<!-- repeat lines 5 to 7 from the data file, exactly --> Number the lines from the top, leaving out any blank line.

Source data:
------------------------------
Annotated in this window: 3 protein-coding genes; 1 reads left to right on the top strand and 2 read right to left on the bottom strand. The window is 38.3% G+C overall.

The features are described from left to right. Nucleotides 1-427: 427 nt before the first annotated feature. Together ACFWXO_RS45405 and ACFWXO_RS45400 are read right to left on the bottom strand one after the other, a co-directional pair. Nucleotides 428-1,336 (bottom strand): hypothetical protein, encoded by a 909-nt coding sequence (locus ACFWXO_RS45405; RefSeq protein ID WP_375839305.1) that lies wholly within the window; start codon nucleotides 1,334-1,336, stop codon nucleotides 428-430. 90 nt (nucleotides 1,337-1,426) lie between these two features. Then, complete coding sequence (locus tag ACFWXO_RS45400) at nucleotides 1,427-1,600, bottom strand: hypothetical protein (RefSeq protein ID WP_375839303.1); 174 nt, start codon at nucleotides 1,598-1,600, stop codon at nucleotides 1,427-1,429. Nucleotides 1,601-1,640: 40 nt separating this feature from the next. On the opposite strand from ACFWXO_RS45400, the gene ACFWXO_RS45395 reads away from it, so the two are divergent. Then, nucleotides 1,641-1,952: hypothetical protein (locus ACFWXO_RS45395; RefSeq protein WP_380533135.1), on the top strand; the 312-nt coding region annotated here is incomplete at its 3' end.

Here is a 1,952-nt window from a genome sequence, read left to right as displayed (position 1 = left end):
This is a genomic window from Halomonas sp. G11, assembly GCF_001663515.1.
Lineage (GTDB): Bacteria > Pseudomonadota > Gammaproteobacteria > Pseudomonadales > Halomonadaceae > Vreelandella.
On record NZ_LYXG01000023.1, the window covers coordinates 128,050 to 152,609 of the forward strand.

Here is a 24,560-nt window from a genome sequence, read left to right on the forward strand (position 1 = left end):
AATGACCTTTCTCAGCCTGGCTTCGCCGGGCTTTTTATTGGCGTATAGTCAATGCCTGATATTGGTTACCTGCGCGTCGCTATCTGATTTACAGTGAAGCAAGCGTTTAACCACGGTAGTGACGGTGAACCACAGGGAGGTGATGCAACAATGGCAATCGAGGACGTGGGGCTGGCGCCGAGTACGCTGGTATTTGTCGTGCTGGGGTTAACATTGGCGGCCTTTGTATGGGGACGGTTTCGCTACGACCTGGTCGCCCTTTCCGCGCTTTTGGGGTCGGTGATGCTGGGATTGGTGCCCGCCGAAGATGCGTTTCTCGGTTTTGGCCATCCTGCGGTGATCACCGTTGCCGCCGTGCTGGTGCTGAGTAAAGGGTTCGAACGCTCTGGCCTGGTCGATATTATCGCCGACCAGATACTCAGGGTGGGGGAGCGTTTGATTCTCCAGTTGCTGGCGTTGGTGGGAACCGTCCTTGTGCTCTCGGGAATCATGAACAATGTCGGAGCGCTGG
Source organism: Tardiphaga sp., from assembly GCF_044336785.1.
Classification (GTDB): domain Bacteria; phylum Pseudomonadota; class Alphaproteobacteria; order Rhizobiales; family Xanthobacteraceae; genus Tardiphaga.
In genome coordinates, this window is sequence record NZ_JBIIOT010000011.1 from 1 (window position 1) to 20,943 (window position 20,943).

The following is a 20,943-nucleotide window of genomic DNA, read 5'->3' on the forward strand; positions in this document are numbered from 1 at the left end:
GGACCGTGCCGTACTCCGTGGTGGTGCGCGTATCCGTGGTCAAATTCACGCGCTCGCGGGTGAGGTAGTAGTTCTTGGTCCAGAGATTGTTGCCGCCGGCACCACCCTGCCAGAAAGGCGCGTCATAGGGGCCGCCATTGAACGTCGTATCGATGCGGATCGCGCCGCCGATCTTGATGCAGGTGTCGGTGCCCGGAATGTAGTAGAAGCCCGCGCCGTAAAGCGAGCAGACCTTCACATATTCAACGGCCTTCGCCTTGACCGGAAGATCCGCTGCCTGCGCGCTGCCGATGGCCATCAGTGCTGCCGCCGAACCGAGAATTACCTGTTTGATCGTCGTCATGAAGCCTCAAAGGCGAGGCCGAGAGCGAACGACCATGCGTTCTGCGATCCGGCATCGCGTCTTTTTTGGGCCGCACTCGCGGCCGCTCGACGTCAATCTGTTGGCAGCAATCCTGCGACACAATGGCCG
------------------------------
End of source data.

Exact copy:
Lineage (GTDB): Bacteria > Pseudomonadota > Gammaproteobacteria > Pseudomonadales > Halomonadaceae > Vreelandella.
On record NZ_LYXG01000023.1, the window covers coordinates 128,050 to 152,609 of the forward strand.

Here is a 24,560-nt window from a genome sequence, read left to right on the forward strand (position 1 = left end):